Saturday, February 4, 2012

Sunday Hymn - O Love That Wilt Not Let Me Go

O Love that wilt not let me go,
I rest my weary soul in thee;
I give thee back the life I owe,
That in thine ocean depths its flow
May richer, fuller be.

O light that followest all my way,
I yield my flickering torch to thee;
My heart restores its borrowed ray,
That in thy sunshine’s blaze its day
May brighter, fairer be.

O Joy that seekest me through pain,
I cannot close my heart to thee;
I trace the rainbow through the rain,
And feel the promise is not vain,
That morn shall tearless be.

O Cross that liftest up my head,
I dare not ask to fly from thee;
I lay in dust life’s glory dead,
And from the ground there blossoms red
Life that shall endless be.

Words by George Matheson.

Born: March 27, 1842, Glas­gow, Scot­land.
Died: Au­gust 28, 1906, Aven­ell House, North Ber­wick, Ed­in­burgh, Scot­land.
Born with poor vi­sion, Ma­the­son’s eye­sight grad­ual­ly wors­ened un­til he was al­most to­tal­ly blind. How­ev­er, he was aca­dem­ic­al­ly gift­ed, and his sis­ters learned La­tin, Greek, and He­brew to help him stu­dy. He grad­u­at­ed from the Un­i­ver­si­ty of Edin­burgh (MA 1862), then be­came a min­is­ter in the Church of Scot­land. He pa­stored in the re­sort town of In­ne­lan for 18 years; due to his abil­i­ty to mem­o­rize serm­ons and en­tire sec­tions of the Bi­ble, lis­ten­ers were of­ten un­a­ware he was blind. In 1886, Matheson be­came pas­tor of St. Ber­nard’s Church in Edin­burgh, where he served 13 years. He spent the re­main­ing years of his life in lit­er­ary ef­forts.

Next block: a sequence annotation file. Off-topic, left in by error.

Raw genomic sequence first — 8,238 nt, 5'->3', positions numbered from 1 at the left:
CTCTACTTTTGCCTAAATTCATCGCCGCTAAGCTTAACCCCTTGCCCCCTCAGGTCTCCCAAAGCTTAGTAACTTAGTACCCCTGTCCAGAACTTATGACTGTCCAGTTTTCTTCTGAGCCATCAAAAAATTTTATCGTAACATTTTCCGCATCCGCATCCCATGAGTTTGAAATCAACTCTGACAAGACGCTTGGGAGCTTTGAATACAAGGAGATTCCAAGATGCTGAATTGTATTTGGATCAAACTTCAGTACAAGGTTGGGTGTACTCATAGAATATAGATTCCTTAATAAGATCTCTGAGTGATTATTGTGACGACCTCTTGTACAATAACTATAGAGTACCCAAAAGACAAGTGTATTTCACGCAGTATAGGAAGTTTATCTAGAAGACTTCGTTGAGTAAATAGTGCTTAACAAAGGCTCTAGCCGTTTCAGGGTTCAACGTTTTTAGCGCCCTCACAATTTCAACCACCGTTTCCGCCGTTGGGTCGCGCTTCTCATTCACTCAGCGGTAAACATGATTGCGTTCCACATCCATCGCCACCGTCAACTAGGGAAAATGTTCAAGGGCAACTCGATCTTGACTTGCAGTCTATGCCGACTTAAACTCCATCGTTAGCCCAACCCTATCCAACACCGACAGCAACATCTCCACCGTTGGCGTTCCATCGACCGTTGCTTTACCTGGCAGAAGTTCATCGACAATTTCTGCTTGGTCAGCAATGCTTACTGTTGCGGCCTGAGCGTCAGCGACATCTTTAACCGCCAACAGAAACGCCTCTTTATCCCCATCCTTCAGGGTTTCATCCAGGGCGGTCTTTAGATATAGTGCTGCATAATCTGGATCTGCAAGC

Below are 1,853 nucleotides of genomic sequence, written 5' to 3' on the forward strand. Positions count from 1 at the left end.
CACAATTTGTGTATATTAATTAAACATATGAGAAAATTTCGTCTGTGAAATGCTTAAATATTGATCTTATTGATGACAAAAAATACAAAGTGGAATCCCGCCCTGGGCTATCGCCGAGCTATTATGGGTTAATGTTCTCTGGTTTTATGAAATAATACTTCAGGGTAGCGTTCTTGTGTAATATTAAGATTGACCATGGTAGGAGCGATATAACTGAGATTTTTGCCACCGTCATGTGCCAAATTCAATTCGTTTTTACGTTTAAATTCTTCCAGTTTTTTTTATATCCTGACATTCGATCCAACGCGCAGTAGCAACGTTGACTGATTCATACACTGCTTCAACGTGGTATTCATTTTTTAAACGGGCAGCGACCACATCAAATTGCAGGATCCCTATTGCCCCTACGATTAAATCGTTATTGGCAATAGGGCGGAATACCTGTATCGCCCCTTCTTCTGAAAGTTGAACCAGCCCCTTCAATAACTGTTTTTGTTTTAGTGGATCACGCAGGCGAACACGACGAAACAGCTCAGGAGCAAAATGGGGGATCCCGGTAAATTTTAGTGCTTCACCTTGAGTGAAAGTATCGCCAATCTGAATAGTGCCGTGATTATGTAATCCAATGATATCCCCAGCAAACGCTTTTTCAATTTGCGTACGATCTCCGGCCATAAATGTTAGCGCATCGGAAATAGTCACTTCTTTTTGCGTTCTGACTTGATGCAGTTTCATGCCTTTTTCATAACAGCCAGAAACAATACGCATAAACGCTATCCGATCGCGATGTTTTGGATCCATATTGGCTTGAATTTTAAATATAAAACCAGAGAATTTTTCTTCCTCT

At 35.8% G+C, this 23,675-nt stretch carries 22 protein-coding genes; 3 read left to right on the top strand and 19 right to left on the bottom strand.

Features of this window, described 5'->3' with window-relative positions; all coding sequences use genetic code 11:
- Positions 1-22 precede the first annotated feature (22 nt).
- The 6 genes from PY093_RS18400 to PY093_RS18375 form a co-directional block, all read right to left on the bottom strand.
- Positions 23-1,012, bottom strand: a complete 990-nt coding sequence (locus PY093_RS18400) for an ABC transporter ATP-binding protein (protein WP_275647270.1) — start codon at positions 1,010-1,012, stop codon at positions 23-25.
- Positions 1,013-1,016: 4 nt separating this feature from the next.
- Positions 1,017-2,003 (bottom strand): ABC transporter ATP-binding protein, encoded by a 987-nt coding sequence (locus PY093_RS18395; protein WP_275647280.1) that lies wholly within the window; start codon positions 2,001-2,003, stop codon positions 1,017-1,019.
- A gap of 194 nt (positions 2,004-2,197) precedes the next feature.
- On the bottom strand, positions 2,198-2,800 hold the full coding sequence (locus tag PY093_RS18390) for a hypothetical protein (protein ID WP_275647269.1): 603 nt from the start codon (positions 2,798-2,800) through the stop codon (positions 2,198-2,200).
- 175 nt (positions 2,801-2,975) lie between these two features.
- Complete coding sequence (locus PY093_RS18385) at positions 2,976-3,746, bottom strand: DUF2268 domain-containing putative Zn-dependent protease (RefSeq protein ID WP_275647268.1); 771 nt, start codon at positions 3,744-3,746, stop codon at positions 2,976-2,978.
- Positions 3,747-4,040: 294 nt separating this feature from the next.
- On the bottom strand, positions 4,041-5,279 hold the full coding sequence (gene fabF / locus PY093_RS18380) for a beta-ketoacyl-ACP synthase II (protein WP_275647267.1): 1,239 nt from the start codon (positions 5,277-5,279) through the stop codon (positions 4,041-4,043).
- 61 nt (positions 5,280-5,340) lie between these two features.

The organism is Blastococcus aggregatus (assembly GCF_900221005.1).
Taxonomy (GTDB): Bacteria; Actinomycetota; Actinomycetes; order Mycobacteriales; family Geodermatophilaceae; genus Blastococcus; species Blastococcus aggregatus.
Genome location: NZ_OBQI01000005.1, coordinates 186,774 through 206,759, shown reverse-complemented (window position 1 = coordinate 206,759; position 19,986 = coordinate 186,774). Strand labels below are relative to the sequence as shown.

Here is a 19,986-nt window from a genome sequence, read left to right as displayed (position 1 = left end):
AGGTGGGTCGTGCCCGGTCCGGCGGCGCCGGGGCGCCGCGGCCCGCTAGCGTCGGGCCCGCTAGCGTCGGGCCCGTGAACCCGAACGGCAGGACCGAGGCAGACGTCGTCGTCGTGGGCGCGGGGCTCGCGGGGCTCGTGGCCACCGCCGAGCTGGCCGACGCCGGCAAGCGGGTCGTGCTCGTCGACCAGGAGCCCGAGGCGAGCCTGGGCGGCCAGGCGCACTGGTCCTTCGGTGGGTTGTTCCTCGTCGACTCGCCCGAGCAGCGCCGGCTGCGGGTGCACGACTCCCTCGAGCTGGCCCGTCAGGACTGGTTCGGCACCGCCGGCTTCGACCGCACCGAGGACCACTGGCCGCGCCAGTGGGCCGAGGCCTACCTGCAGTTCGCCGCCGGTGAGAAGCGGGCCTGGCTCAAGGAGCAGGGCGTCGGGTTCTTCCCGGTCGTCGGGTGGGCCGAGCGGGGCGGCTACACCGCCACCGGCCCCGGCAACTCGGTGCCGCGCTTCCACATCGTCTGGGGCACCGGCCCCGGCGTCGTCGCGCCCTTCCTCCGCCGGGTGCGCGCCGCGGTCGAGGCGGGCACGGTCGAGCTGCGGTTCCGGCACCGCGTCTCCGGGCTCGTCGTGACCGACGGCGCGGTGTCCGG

Matheson said about this hymn:
My hymn was com­posed in the manse of In­ne­lan [Ar­gyle­shire, Scot­land] on the ev­en­ing of the 6th of June, 1882, when I was 40 years of age. I was alone in the manse at that time. It was the night of my sister’s mar­ri­age, and the rest of the fam­i­ly were stay­ing over­night in Glas­gow. Some­thing hap­pened to me, which was known only to my­self, and which caused me the most se­vere men­tal suf­fer­ing. The hymn was the fruit of that suf­fer­ing. It was the quick­est bit of work I ever did in my life. I had the im­press­ion of hav­ing it dic­tat­ed to me by some in­ward voice ra­ther than of work­ing it out my­self. I am quite sure that the whole work was com­plet­ed in five min­utes, and equal­ly sure that it ne­ver re­ceived at my hands any re­touch­ing or cor­rect­ion. I have no na­tur­al gift of rhy­thm. All the other vers­es I have ever writ­ten are man­u­fact­ured ar­ti­cles; this came like a day­spring from on high.

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